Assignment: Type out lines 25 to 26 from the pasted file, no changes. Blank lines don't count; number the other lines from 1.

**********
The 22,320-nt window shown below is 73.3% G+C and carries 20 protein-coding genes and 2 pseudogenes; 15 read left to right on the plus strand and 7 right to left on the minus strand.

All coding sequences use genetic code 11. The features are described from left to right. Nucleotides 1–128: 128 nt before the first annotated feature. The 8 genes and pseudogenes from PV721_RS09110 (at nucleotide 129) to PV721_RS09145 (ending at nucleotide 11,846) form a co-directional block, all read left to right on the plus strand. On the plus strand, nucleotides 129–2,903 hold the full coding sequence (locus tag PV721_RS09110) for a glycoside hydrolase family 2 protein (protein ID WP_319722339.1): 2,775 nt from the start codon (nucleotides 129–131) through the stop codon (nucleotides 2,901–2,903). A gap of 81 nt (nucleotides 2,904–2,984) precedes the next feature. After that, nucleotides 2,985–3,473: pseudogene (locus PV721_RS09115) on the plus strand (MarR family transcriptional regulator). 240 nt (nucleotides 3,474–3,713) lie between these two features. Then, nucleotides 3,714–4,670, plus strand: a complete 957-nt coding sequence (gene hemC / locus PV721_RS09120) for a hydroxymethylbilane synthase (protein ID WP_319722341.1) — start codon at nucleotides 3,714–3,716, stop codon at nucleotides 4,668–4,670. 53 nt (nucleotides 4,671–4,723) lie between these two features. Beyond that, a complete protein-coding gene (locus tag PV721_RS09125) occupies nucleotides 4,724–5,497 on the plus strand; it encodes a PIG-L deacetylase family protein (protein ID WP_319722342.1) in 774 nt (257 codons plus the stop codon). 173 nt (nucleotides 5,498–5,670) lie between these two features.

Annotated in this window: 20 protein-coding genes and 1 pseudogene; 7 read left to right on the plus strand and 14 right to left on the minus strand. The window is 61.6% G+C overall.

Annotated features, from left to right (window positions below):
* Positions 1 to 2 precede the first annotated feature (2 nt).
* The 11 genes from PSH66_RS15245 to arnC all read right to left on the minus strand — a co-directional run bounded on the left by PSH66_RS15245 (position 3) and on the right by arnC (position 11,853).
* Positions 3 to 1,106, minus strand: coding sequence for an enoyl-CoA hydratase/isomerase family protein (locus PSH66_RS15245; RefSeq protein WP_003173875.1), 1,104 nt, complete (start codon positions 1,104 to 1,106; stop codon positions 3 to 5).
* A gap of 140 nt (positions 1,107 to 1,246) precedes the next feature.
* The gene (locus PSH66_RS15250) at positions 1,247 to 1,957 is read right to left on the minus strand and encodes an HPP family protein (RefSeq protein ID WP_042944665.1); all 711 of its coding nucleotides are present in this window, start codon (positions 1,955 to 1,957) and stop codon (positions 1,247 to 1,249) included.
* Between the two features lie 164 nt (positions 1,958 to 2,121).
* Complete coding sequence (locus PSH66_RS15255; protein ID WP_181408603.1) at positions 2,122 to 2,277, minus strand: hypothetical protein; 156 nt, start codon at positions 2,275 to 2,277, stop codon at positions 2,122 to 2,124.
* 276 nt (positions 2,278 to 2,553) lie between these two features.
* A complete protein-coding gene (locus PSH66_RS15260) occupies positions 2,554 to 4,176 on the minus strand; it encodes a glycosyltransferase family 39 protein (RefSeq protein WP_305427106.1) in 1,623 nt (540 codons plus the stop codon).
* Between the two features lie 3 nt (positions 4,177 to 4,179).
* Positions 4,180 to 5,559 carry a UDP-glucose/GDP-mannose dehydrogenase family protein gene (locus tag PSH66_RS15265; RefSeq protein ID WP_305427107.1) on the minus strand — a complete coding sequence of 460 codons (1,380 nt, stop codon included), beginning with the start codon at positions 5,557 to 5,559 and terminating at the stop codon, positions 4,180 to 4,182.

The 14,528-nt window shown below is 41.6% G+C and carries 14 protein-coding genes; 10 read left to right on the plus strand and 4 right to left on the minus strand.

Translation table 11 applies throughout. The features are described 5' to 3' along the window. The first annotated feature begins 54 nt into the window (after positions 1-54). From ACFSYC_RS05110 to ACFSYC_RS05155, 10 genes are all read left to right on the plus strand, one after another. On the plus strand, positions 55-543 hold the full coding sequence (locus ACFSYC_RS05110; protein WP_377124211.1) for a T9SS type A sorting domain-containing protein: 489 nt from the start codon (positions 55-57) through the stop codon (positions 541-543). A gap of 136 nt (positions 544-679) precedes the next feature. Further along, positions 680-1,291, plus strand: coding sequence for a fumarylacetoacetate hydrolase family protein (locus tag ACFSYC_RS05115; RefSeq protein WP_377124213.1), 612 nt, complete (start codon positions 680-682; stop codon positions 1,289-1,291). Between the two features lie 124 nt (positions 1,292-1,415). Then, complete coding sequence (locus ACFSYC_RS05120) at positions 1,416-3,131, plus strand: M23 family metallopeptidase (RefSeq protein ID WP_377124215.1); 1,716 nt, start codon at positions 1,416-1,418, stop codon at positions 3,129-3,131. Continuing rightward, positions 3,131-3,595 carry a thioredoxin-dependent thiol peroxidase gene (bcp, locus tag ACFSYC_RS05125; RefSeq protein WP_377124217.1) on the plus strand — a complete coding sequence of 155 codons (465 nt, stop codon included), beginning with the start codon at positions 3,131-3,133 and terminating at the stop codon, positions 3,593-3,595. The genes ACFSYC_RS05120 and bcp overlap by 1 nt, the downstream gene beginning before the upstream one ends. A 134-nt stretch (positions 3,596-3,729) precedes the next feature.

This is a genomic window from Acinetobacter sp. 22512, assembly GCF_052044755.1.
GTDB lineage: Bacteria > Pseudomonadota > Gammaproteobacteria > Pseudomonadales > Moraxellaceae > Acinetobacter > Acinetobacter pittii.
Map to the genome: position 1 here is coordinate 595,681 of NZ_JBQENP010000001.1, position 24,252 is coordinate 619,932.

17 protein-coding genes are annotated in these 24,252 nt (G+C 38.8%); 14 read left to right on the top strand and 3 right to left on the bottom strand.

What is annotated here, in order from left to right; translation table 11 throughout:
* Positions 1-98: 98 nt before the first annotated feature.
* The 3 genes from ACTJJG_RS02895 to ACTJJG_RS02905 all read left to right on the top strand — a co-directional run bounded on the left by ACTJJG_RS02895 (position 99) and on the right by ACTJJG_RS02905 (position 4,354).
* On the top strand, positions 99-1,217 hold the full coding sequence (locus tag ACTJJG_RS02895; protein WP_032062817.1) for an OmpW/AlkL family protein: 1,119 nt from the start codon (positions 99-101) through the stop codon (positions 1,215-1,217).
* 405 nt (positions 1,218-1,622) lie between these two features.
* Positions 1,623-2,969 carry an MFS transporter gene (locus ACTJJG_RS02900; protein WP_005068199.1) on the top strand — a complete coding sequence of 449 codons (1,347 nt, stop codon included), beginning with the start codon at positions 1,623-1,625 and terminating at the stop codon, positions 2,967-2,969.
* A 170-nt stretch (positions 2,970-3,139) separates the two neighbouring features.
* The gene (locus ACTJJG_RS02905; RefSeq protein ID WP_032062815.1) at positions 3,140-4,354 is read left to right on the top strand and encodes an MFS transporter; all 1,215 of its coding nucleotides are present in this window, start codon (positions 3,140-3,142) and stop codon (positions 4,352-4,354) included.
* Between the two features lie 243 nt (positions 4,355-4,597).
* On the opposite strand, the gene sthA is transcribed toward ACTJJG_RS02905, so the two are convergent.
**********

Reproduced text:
* On the top strand, positions 99-1,217 hold the full coding sequence (locus tag ACTJJG_RS02895; protein WP_032062817.1) for an OmpW/AlkL family protein: 1,119 nt from the start codon (positions 99-101) through the stop codon (positions 1,215-1,217).
* 405 nt (positions 1,218-1,622) lie between these two features.